Vital chemistry report shirks ethics, economics

America's chemists have peered into the future and found it good. Given adequate money and tools for basic research, they are ready, in the words of an old advertising slogan, to produce ``better things for better living through chemistry.'' So confident are they, that the motto adopted for the National Research Council's survey of research opportunities proclaims: ``Chemistry is a central science that responds to societal needs.'' Certainly, this incisive study, led by George C. Pimentel of the University of California at Berkeley, is justified in promising more food, better medicines, cleaner environments, and nifty new materials. But its vision of how to meet society's needs is narrowed by two naive assumptions.

First, while paying lip service to the restraints of economically hard times, the National Research Council (NRC) committee somehow expects that a deficit-conscious government will let the National Science Foundation ``begin a three-year initiative to increase its support for chemistry by 25 percent per year.'' It expects other agencies such as the Departments of Defense and Energy to boost support for chemistry, too.

What is fundamentally more important, the report reflects a widely held assumption that, while chemists have a responsibility to deal with public issues, that responsibility is ``secondary'' -- to use the report's term -- to their responsibility to perform scientific research. Moreover, the increasingly vexing question of the individual moral and ethical responsibility of scientists was apparently not considered worthy of mention.

How can such matters of social responsibility be of secondary importance when Louis Fernandez, chairman of Monsanto and chairman of the Chemical Manufacturers Association, says, ``The big issue for the chemical industry is to gain public confidence -- that it is acting responsibly . . . and that it isn't putting dollars and profit ahead of everything else -- which is a common perception.'' Making this point in the Oct. 7 issue of the American Chemical Society (ACS) weekly magazin e Chemical and Engineering News (C&EN), Fernandez says that chemists need to face the challenge and ``say, `I'm going to lift this to an entirely new level of priority in my thinking.' ''

The report's insensitivity in this area is exemplified in its introduction. This proclaims, with justified enthusiasm, that ``there is no area of basic science that offers a more secure investment in the nation's future.'' Quite true. Noting that ``nothing preoccupies humans more than questions about the nature of life and how to preserve it,'' the report hails chemistry as contributing ``to human knowledge in areas of universal philosophical significance.'' This, also, is quite true, as is the report's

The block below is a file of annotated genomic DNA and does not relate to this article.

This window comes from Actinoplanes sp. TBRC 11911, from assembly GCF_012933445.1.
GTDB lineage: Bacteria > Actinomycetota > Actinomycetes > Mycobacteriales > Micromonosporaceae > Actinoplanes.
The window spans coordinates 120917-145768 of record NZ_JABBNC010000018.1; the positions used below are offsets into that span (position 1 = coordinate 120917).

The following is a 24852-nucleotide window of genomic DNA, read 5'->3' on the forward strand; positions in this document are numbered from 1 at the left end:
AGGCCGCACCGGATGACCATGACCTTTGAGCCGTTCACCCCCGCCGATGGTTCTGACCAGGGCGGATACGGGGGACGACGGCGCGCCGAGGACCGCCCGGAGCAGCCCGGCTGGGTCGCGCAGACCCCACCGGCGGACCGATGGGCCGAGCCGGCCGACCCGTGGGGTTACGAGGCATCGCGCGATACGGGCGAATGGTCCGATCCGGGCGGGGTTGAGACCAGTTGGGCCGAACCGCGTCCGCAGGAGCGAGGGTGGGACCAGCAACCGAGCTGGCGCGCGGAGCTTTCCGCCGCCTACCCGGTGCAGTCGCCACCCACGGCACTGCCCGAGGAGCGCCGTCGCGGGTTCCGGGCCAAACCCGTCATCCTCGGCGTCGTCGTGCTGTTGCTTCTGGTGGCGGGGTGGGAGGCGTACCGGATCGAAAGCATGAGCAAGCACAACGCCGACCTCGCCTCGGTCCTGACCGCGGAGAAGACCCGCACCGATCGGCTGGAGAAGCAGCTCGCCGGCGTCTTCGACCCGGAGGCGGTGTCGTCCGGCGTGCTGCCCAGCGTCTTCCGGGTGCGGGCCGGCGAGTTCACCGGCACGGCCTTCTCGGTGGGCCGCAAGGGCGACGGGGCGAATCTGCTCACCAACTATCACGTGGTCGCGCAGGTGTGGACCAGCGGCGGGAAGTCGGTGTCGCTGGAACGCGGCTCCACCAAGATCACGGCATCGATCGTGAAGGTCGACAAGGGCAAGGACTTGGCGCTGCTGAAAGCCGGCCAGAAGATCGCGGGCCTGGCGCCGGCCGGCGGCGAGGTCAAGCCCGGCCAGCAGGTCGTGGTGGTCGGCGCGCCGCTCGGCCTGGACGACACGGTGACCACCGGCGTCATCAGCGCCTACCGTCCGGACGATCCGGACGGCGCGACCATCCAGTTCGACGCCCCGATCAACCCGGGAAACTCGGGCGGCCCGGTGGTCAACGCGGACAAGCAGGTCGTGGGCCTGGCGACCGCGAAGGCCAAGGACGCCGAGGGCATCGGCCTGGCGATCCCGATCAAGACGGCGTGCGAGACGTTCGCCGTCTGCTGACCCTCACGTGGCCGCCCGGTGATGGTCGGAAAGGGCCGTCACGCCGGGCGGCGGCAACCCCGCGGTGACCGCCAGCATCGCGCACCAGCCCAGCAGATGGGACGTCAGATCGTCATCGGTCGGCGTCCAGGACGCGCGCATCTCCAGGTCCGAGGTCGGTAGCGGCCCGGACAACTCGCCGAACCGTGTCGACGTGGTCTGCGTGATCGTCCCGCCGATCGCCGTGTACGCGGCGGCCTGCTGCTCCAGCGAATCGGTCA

conclusion that ``we find ourselves in a time of special opportunity on all these fronts.''

Yet it seems ironic that, in the very same paragraph, the report finds progress on these fronts to be ``epitomized by the striking fact that the number of new compounds continues to increase at a rate that is faster than exponential.'' That fact has already struck fear into the thinking of many people who wonder what new chemical horrors are being released into the environment. To point this out is not merely to carp at an otherwise excellent study. This is a seminal document, carefully prepared under t he auspices of the National Academy of Sciences.

A symposium on ``Chemists and Ethics,'' held during the ACS Chicago meeting in September, was poorly attended. By contrast, the first of five regional symposiums to be held to promote the Pimentel report recently brought some of chemistry's elite to the National Academy of Sciences in Washington.

Here, the importance of dealing with the public was stressed. But it was presented in the perspective of ``educating'' the public to the chemists' point of view. The emphasis was on persuading both the public and Congress to pour money into chemical research. Such self-serving salesmanship is not what Fernandez and some other perceptive leaders of the profession have in mind when they urge chemists to join with environmentalists, politicians, and other interested laymen in working out ways to deal with such problems as acid rain or chemical waste dumps, or the moral issues of developing weapons. They are calling for a reasoning together in which chemists themselves have to change their viewpoints and give up such preconceptions as the presumed political and ethical neutrality of their basic researches.

``Opportunities in Chemistry'' is a detailed agenda for progress in living standards through chemistry. But this progress can best be made by dealing with the public as partners rather than as ignorant sponsors whose support is to be won through manipulative public relations. This means recognizing that dealing skillfully with moral, social, and political issues must be considered an indispensable part of a chemist's professional competence.

Here is an opportunity in chemistry which should have had high priority on the NRC list. Moreover, it is an opportunity the chemical industry can immediately exploit by encouraging universities to include ethical and political dimensions in chemistry education and by providing funding to develop the necessary curricula.

A Tuesday column. Robert C. Cowen is the Monitor's natural science editor.

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